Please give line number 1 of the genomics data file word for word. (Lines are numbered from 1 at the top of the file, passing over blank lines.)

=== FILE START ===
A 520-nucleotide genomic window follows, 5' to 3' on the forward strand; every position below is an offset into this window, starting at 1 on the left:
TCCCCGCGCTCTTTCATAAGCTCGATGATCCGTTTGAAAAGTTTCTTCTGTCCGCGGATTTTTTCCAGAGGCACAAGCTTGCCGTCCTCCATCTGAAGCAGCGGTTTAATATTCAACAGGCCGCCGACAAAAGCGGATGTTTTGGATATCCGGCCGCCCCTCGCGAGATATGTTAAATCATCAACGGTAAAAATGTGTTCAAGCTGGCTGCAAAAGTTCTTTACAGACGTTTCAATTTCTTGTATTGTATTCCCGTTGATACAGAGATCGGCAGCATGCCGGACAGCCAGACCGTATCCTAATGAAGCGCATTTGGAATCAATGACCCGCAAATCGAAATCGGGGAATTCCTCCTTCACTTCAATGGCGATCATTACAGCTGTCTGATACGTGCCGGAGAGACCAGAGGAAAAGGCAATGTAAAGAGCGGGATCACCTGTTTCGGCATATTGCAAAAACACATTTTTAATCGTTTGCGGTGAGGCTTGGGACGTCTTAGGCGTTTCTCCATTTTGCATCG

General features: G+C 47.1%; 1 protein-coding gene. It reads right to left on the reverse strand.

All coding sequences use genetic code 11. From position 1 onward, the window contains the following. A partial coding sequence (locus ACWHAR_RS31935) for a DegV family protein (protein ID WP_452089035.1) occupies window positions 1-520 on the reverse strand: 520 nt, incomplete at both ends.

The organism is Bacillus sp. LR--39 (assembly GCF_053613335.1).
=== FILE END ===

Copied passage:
A 520-nucleotide genomic window follows, 5' to 3' on the forward strand; every position below is an offset into this window, starting at 1 on the left: